William J. Richardson, Ph.D.
Department of Bioengineering
Contact 864-656-6576 or email@example.com
Who is Professor Richardson?
Will Richardson is an Assistant Professor in the Department of Bioengineering. Will received a B.S. in Biological Engineering with high honors from the University of Arkansas in 2007, a Ph.D. in Biomedical Engineering from Texas A&M University in 2012, and postdoctoral training in Biomedical Engineering at the University of Virginia as an American Heart Association Postdoctoral Fellow. In 2016, he joined Clemson University and started the Systems Mechanobiology Lab. The lab’s expertise is in matrix systems mechanobiology, focusing on the use of in silico systems modeling to identify cell and matrix processes regulating tissue structure, conducted alongside in vitro and in vivo experiments to test model predictions. Integrating these models and experiments, the lab pursues a multi-scale, systems-level understanding of tissue fibrosis in order to engineer novel technologies for controlling fibrotic remodeling via cell-matrix mechanobiology.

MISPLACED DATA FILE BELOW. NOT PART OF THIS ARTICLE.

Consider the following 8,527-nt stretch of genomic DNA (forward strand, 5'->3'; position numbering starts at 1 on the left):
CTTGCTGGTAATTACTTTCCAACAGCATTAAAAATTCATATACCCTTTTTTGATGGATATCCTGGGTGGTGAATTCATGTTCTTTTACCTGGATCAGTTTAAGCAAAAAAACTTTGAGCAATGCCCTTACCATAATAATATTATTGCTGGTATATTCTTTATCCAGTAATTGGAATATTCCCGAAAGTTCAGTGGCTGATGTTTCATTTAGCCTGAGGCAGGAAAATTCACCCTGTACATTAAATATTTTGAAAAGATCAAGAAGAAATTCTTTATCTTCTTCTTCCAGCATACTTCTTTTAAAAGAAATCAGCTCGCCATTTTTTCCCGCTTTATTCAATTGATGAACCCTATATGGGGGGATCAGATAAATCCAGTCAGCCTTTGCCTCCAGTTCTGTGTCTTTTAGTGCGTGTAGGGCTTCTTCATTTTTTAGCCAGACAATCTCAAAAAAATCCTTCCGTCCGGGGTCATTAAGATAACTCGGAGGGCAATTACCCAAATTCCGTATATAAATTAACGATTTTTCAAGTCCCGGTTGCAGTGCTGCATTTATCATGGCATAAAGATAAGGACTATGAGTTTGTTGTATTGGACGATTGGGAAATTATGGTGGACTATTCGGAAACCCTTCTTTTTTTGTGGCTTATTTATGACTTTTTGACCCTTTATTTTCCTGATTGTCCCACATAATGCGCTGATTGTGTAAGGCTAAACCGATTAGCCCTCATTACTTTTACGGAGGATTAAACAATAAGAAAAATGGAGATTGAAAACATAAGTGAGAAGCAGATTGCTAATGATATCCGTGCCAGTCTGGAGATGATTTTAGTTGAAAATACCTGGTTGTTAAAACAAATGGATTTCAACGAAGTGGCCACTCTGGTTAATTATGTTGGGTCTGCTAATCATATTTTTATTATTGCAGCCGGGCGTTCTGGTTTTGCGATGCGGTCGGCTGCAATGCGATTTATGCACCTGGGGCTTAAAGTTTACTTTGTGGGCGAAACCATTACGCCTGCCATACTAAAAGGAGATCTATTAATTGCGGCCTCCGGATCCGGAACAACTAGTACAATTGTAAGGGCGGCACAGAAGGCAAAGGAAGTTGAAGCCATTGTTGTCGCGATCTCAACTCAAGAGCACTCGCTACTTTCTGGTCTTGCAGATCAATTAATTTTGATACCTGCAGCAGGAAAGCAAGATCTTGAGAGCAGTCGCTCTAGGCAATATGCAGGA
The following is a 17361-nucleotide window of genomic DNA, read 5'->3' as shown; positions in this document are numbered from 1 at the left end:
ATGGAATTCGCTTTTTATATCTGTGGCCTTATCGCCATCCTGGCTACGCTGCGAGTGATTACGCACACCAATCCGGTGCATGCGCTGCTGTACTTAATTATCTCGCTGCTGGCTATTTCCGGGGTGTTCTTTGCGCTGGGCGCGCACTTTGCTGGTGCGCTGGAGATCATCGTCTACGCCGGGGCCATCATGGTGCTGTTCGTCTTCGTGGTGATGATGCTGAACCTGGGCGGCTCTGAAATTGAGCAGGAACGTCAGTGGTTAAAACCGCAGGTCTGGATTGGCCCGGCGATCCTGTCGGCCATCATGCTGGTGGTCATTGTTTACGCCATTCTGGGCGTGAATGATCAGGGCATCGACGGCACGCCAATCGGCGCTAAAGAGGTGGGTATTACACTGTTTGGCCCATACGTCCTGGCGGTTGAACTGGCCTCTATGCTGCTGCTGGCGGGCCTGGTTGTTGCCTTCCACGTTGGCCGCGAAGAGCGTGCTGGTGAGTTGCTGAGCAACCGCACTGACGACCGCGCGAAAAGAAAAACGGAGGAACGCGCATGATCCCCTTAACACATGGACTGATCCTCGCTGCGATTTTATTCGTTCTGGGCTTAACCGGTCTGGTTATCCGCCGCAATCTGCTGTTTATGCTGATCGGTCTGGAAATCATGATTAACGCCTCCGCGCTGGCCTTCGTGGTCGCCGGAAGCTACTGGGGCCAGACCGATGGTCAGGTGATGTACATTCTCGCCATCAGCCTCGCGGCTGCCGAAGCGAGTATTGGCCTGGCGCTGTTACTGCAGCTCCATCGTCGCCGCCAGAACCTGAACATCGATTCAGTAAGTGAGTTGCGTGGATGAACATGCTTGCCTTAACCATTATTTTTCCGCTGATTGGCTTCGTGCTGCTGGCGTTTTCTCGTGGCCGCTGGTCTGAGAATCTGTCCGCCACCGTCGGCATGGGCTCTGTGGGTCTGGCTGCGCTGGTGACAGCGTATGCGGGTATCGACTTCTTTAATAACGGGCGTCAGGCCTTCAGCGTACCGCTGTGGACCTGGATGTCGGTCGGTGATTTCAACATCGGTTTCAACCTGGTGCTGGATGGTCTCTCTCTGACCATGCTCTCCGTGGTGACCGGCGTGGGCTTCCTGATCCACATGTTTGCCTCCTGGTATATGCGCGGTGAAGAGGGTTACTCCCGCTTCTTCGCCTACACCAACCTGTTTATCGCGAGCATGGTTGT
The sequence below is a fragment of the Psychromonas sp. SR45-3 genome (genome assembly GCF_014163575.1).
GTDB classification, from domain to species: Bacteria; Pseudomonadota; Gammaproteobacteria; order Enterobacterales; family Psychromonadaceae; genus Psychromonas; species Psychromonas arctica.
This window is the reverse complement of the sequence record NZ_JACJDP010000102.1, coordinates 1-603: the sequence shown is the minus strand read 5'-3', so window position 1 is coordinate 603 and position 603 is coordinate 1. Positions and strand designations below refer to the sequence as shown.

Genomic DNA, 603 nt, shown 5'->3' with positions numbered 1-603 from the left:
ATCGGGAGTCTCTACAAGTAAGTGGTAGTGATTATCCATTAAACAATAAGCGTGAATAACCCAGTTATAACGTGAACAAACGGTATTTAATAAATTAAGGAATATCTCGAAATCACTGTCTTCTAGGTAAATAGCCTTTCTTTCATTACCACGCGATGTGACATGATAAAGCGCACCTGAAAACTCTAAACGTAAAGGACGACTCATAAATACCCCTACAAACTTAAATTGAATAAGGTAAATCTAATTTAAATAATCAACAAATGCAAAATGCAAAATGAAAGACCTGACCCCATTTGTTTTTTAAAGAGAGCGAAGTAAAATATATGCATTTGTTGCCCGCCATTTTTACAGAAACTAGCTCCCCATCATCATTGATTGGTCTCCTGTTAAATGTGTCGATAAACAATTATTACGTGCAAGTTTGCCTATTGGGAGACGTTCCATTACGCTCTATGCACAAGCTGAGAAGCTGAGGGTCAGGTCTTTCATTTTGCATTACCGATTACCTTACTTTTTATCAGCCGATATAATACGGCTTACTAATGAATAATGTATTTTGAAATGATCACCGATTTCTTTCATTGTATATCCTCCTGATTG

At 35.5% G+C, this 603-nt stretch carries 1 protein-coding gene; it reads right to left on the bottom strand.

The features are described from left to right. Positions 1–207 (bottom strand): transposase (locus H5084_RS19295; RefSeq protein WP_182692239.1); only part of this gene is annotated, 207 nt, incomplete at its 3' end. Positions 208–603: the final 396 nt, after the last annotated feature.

How Professor Richardson's research is transforming health care
Mechanical loads are key regulators of tissue function in many disease conditions, including fibrosis - a growth and remodeling process characterized by excessive extracellular matrix accumulation. Controlling fibrotic remodeling offers broad and significant therapeutic opportunities for pathologies such as heart failure, musculoskeletal wound healing, pulmonary fibrosis, and others; however, this control will require understanding a complex system of cell and matrix processes including proliferation, differentiation, orientation, migration, matrix deposition, matrix degradation, and matrix reorganization, all of which can be highly mechanosensitive. Will’s lab is pursuing several projects that integrate computational and experimental models to better understand fibrotic mechanobiology and engineer novel technologies for controlling tissue fibrosis.
Health Research Expertise Keywords
Biomechanics, Mechanobiology, Systems Biology, Fibrosis, Matrix Remodeling, Wound Healing, Computational Models, Precision Medicine